Looking at downsizing yourself? Look no further than Ipswich & Logan Granny Flats.
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May 10, 2016
THE Berne family have just celebrated their first anniversary of three generations living under the same roof.
John and Anne Berne, their son Mick, his wife Prue and their two children Jack and Ruby made the big decision to leave their respective homes to buy a large, five-bedroom house with a pool, in Cromer on the northern beaches.
It’s a growing trend, according to census figures from the Australian Bureau of Statistics — although most intergenerational families living together include widows, or single parents.
According to the statistics, 73 per cent of older people living with their children were widowed. This was more common for women than men (77 per cent compared with 60 per cent). Among this group, 1.9 per cent of older people were living in a multi-generational household where the older person lived with their child and grandchildren, with or without their partner.
At Cromer, the elder Bernes have two of the bedrooms — they sleep in one and use the other as a sitting room — as well as a bathroom which is set off from the main area of the house.
Prue and Mick have a bedroom and office which is upstairs, while the children’s rooms are located together and closer to the main living area and kitchen.
John, 62, and Anne, 63, had lived in Coogee and had downsized from their house to a unit. They jumped at the chance to pool resources with Mick, 34, and Prue, 32.
John and Mick also work together in the family business, Jackeroo Cleaning Supplies.
“I love being back in a house, with a lovely backyard and a normal clothesline,” Anne says.
The family had many discussions, set some clear ground rules and agreed that the new arrangement was a five-year-plan.
“And we all knew that if it doesn’t work, it doesn’t work but at least we knew we’ve tried,” Anne says.
One year in, things are going marvellously and many more families these days are looking to replicate the Bernes’ success in different ways.
With vacant land in Sydney becoming more scarce, many homeowners are demolishing an old home to make room for two new dwellings.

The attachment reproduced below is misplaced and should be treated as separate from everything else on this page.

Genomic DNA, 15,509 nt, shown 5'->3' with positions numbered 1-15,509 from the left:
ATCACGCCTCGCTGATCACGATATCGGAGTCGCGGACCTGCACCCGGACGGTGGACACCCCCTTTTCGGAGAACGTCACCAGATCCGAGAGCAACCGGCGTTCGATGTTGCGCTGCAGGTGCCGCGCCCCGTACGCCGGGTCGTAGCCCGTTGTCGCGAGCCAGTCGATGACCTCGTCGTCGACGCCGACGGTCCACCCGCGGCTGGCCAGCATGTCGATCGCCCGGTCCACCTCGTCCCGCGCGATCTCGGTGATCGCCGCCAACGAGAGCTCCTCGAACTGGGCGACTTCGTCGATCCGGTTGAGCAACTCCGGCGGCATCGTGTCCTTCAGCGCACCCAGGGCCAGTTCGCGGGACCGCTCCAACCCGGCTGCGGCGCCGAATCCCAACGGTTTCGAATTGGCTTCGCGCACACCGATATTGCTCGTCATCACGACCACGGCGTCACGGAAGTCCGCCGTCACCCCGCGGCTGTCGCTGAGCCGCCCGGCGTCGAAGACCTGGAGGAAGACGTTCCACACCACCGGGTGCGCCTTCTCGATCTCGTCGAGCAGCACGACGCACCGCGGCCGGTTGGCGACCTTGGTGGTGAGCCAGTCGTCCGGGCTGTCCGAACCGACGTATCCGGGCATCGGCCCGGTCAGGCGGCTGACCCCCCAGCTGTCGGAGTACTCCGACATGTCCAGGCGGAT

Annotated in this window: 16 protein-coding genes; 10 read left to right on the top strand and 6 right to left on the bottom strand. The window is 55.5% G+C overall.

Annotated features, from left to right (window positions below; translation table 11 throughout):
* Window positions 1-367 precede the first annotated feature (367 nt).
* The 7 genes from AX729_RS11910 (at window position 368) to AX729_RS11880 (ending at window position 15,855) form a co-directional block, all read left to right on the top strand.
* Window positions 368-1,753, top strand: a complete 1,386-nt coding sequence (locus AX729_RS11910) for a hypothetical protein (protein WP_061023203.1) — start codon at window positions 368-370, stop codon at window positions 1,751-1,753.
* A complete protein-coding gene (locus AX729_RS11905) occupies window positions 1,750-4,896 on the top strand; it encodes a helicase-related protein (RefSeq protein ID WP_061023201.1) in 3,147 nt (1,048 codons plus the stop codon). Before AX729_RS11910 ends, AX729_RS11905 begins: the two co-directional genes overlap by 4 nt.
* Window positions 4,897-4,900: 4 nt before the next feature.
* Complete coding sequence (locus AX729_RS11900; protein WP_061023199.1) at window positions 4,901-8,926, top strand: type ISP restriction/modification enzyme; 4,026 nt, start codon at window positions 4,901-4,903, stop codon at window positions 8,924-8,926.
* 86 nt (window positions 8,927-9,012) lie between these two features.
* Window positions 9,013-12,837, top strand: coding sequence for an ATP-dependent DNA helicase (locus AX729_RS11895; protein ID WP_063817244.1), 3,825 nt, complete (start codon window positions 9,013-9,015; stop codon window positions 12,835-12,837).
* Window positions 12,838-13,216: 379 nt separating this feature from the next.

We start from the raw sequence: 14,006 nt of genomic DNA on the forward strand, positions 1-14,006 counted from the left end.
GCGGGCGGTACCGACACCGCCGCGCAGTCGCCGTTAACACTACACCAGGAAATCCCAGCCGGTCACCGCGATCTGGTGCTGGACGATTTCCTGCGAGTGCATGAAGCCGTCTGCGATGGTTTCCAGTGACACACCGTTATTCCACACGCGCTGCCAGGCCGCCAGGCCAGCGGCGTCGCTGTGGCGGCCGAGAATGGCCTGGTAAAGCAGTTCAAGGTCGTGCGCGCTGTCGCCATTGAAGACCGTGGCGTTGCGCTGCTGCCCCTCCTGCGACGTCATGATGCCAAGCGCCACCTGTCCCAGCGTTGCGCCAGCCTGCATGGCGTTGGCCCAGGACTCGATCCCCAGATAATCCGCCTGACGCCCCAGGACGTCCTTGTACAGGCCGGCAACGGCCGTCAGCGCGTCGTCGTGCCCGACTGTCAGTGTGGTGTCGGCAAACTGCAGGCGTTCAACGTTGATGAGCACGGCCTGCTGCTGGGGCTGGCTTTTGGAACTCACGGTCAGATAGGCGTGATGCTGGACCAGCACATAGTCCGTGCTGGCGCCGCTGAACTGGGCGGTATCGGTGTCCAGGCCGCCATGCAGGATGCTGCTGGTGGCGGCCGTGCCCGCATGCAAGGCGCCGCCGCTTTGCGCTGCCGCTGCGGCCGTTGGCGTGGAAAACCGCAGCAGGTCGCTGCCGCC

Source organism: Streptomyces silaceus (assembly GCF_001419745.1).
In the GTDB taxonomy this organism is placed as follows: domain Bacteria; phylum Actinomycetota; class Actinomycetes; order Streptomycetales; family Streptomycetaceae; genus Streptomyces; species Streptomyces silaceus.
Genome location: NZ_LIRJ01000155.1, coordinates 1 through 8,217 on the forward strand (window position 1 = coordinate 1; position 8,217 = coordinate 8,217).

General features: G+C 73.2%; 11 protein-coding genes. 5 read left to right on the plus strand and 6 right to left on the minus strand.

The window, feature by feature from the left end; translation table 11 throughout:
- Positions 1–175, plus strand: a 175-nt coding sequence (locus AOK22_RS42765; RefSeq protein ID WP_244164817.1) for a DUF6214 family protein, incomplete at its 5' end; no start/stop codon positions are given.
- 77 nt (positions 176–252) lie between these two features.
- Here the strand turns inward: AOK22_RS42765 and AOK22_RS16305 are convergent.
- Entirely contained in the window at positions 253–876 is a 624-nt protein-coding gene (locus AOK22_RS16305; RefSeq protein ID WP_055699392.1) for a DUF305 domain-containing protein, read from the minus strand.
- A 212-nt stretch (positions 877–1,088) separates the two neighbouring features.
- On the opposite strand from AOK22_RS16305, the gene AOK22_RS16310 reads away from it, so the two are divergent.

There are many councils in NSW which allow duplexes — two separate homes with a common wall — to be built to cater for multiple generations.
Home builder Masterton Homes has 14 duplex designs and the company’s dual occupancy consultant Carol Charlesworth says they are being built by a mix of people.
“It is a combination of families where the parents live in one side and the children on the other, or it could be an investor wanting to capitalise on the potential of onselling each unit or taking advantage of a very good rental return,” she explains.
Granny flats are also an extremely popular option and NSW Government statistics show that more than 100 granny flats are being built each week in Sydney. This is three times the rate of construction five years ago.
NSW also allows for “Fonzie” flats, named after Henry Winkler’s character Arthur Fonzerelli in the 1970s television series Happy Days, who lived above the Cunningham’s garage.
“Fonzie” flats can be included over a garages in new homes, and sold separately to the primary residence.
1. Have a meeting set and have clear boundaries in place
2. Be open. If something isn’t working, don’t leave it — have a chat
3. Be open to the fact that it might not work
4. When you are being a strict parent, have boundaries in place but also respect the fact that grandparents want to spoil the children
5. Learn to let the little things slide
LOOKING TO DOWNSIZE YOUR FAMILY HOME?
WANTING TO ADD A GRANNY FLAT TO YOUR PROPERTY
IN THE IPSWICH OR LOGAN AREA?
WHAT ABOUT MORETON BAY OR BRISBANE?
For more information
CALL SONIA 0403 309 136